• Can I take classes without a high school diploma or GED?
    If you haven't earned a diploma or a GED certificate, you may be able to take classes at Baker College. We will ask you to take placement tests to ensure you have the foundation of knowledge you need to successully complete college-level studies. Please contact the Admissions Office to learn more about our placement testing and admissions policy. Note: This does not apply to online students; for Baker Online, a diploma or GED certificate is required.
  • How do I apply for Financial Aid?
    Complete the Free Application for Federal Student Aid (FAFSA) using the school code for the Baker College Campus that you plan to attend. Remember, you must apply for financial aid every year. New applications are available after January 1st each year. Always complete your FAFSA as early as possible. To help speed the application process, we encourage you to have your taxes completed prior to applying. The Federal government’s FAFSA website allows you and/or your parent or guardian to link to the IRS website to retrieve tax information. Note: Students and parents of dependent students are required to apply for a Personal Identification Number (PIN) in order to sign the FAFSA application electronically. Please visit www.pin.ed.gov for more information.
  • How do I apply for a student loan?
    Once you have applied for financial aid, you will receive a Financial Aid Notification package from the Financial Aid office. Your FAFSA serves as the application for the Student Loan. If it is determined that you qualify for student loan funds, the eligibility amounts will be listed on your award notification, and a student Loan Request Form will be included with the award package. The Loan Request Form must be completed and returned to the Financial Aid Office before the loan process can begin. If you are a new student and would like to request student loan funds to help cover your educational expenses you will need to:
    • Complete the paper loan request form indicating the amount you would like to borrow.
    • Sign and date the form.
    • Return the form to the Financial Aid office.
    If you are a returning student and would like to request student loan funds to help cover your educational expenses you will need to:
    • Log into the SOLAR system.
    • Select STAR System.
    • Select Financial Aid office.
    • Select Loan Request.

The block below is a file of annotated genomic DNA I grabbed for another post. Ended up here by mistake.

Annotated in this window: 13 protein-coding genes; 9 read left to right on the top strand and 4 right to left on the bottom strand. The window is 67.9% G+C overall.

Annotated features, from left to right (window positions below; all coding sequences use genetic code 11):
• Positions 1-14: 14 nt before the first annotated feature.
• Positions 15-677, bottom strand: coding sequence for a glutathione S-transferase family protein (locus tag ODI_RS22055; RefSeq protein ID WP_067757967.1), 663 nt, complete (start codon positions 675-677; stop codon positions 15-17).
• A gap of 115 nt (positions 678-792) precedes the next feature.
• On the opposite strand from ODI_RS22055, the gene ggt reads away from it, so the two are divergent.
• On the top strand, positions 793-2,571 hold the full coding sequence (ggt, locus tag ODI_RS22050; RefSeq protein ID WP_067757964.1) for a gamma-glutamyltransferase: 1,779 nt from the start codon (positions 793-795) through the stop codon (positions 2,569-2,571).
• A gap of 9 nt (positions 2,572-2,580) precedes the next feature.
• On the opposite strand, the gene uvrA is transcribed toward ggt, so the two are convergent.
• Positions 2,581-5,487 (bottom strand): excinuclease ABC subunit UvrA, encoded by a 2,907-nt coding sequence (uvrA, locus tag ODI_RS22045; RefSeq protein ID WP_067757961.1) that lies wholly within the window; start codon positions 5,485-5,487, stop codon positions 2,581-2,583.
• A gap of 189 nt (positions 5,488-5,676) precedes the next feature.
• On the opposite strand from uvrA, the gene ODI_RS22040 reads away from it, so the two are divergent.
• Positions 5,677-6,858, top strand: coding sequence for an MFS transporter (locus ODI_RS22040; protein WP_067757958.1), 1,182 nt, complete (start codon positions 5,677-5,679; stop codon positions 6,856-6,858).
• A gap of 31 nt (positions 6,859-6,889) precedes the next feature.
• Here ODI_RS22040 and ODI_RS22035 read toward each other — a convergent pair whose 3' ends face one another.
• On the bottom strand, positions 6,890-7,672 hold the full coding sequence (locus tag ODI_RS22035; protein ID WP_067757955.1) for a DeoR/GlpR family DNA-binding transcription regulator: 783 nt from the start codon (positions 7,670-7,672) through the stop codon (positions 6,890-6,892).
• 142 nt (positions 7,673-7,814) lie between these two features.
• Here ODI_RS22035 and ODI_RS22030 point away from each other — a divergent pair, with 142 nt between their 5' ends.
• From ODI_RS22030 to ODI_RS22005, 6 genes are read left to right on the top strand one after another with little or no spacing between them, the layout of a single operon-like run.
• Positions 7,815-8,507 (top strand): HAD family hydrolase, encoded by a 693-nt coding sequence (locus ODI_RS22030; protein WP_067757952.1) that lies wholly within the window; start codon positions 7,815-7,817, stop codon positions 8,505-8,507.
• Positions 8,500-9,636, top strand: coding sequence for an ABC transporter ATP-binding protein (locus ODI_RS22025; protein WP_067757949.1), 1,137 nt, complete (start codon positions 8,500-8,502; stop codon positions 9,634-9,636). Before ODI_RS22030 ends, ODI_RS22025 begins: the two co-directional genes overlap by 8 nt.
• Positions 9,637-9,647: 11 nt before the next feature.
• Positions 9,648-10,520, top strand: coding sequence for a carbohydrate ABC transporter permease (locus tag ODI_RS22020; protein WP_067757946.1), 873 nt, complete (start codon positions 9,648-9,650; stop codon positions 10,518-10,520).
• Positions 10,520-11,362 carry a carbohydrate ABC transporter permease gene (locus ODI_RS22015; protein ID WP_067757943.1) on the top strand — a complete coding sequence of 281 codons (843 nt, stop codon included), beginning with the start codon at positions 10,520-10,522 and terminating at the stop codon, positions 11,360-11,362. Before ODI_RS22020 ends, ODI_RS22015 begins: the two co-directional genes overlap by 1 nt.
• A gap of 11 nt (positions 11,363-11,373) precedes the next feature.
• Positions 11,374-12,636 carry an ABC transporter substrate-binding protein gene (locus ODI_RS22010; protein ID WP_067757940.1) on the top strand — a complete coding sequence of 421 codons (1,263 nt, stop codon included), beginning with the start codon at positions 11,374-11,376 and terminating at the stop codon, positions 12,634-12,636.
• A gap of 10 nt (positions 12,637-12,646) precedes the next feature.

• Select the appropriate financial aid year and click Continue.
    • Select the type of loan you would like to request and click Continue.
    • Read the Stafford Loan Request Authorization information and click I Agree.
    • Type in the requested dollar amount and click Submit Request.
  • How do online classes work?

    After you enroll, and are accepted to your online program, you sign-up, or "register" for your first courses. Like all Baker Online students, you will begin your online experience with a three-week online class designed to orient you to the Baker Online classroom, and review the expectations and requirements of Baker Online students. When you have completed this course successfully, you can move on to additional online courses.
  • Is Baker College Online accredited?
    Baker Online is part of Baker College, a private, non-profit, accredited, degree granting, higher educational institution with locations throughout Michigan. As an accredited college, Baker College has been granted legal authority by the state of Michigan to operate as a nonprofit educational corporation and is empowered to grant certificates, associate, bachelor, master, and doctoral degrees. It is approved for veterans’ benefits. Baker College is recognized as an institution of higher education by the U.S. Secretary of Education, U.S. Department of Education. All Baker Online undergraduate and graduate programs are accredited by The Higher Learning Commission / 230 South LaSalle St., Suite 7-500, Chicago, IL 60604-1411 / 800-621-7440 / www.ncahlc.org Baker College is an Academic Quality Improvement Program (AQIP) participant. Some Baker Online graduate programs have additional accreditation:
  • Does Baker provide any help in my job search?

    As a graduate of Baker College, you are eligible for our Lifetime Employment Services, which include:
    • Job searching techniques
    • Resume and cover letter assistance
    • Job interview questions
    • Job postings
    • Relocation tips
  • Is Baker accredited?
    Yes. Baker College is accredited by The Higher Learning Commission / 230 South LaSalle St., Suite 7-500, Chicago, IL 60604-1411 / 800-621-7440 / www.ncahlc.org. Baker College is an Academic Quality Improvement Program (AQIP) participant.

    Additional Accreditations

    Baker has also earned specialized accreditations for programs and degrees in:
    • Business Administration
    • Engineering and Technology
    • Health Sciences
    • Human Services
    • School of Education
    • School of Nursing
    For details about these specialized accreditations, see the individual Programs and Degrees pages.
  • How can I send a copy of my official transcripts to another organization?
    To access your transcripts, log into the SOLAR System, select the Star System and select the Academic Office. Once there, click on the transcripts link.